How cold weather affects pain?

As the summer passes and the winter steps in, many of you would have noticed your pain level increases in cold weather. Sometimes even a slight weather change can result in a flaring pain in joints you might even wonder if your joints and bones have started predicting the weather! Though it may sound a bit illogical to relate pain with the weather, a research suggests that over 67% of people with chronic pain reported having increased pain levels in cold, damp weather. It is more common for Rheumatoid arthritis, osteoarthritis, lower backache, neck pain and other chronic pains to have heightened levels of aches during chilly weather.

Why your pain increases in cold weather?

Though studies have shown mixed results, there are various theories which claim that your body aches can vary with the cold weather.

When you have a fractured bone or sprains your body may pick up pain chemicals which in turn signal the brain thinking that there is an impending danger. During winters having a recently healed bone or healing, bones make you sense more pain signals as your nerves become more sensitive. In such cases having pain already can cause more pain.

Pain in joints

During cold weather your muscles tighten and constrict the blood vessels which pulls the nerves at the end, this act is carried out by your body as heat conserving mechanism. When your muscle tightens and the nerves shrink, a sudden activity can cause inflammation around your joints and make it painful.

Arthritis pain

At winter you feel like hibernating on a couch all day which makes you participate in less physical activities. This becomes a least favorable condition for arthritis and osteoarthritis as you are expected do lots of physical activity to relieve pain.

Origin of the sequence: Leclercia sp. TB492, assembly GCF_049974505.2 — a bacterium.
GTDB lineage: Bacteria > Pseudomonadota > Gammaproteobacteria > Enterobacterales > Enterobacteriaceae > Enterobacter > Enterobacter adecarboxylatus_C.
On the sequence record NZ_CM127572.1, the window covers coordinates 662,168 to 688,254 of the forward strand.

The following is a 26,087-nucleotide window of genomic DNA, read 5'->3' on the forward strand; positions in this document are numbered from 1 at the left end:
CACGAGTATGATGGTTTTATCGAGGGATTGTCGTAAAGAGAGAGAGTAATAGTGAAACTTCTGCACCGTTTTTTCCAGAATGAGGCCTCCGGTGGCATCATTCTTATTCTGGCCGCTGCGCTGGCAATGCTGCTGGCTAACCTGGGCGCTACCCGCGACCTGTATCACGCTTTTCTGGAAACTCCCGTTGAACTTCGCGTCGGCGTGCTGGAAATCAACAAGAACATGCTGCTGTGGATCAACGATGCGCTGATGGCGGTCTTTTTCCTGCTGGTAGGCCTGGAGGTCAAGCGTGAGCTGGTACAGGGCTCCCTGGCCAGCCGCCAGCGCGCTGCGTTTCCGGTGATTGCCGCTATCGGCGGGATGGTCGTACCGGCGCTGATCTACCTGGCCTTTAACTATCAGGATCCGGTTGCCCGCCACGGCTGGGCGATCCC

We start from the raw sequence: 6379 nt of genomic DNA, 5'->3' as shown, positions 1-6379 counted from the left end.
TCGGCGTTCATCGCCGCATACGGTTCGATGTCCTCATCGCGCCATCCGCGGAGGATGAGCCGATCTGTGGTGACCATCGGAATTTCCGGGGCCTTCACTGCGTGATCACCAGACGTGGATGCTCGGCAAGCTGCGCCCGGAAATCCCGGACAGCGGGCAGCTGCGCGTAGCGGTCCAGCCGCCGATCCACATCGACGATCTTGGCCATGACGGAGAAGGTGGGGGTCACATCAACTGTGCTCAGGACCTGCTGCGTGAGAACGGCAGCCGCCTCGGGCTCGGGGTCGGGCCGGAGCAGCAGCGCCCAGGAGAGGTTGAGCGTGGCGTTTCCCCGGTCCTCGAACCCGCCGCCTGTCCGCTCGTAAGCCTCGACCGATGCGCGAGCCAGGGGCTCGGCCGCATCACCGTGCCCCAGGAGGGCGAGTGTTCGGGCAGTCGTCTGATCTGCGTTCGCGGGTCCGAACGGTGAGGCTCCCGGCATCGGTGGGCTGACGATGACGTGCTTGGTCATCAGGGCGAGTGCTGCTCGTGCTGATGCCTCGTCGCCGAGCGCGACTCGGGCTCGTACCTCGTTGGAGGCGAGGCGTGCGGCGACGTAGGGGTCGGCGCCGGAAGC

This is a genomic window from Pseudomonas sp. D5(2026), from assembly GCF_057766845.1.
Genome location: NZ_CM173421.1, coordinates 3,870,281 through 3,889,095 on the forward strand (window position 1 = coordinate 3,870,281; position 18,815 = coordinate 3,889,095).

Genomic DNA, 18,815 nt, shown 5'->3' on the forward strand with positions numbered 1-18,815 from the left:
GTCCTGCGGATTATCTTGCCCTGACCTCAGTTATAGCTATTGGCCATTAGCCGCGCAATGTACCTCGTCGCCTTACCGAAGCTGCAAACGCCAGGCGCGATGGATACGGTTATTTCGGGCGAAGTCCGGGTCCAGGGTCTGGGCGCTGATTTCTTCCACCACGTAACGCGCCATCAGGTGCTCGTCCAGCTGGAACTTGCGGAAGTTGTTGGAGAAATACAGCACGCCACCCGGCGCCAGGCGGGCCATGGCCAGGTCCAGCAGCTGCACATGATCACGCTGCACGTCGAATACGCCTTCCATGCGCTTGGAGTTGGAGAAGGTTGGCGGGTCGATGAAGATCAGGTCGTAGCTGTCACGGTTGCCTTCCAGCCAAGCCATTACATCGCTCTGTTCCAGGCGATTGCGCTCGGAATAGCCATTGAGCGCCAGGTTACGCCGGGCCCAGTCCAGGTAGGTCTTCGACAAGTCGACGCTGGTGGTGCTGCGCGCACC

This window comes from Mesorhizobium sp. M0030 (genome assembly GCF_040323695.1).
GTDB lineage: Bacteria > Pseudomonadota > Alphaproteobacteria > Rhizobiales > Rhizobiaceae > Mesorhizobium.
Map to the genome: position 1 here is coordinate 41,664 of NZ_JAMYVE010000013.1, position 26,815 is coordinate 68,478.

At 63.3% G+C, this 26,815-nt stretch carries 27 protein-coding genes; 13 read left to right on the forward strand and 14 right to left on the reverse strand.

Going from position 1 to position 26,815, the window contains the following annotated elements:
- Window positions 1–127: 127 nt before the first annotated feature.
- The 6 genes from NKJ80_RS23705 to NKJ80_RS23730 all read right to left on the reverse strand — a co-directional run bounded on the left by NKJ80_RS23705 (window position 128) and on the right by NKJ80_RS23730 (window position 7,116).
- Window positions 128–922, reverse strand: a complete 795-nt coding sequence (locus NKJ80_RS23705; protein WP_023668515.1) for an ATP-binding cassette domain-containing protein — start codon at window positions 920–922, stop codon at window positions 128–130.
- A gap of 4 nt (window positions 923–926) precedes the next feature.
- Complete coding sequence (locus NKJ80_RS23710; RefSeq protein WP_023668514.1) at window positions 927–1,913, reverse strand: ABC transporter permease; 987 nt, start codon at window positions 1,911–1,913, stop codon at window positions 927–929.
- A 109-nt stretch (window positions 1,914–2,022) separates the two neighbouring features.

Temperature drop and neck pain

Pain in the neck and shoulders are more common among the winter. You may experience a slight discomfort, niggles in the back of your joints stiffen as your muscle loses flexibility. Also when the barometric pressure drops, the changes stimulate the nerve endings, this inflames the tissues around the joints and flare up the pain.

What can you do to minimize your pain?

  • Wear several layers of clothing than just one thick single layer of dress
  • To relieve pain use safety hot packs or soak a towel in hot water and place it over your neck, back or shoulders
  • Avoid inappropriate posture that can restrict blood flow to your body. Usually, postures like curling up, hunching and sloppy postures can result in muscle stiffness and restrict blood flow
  • Follow a routine of 15 minutes’ walk daily that loosen your muscle and keep you active all day. If you don’t feel like going out of the house, then do workouts on the treadmill while watching TV or a movie
  • Bath in hot water as it can help soothe your pain additionally making you less sensitive to weather changes
  • Try to wear boots and shoes that can tolerate cold and make sure you keep your toes warmer

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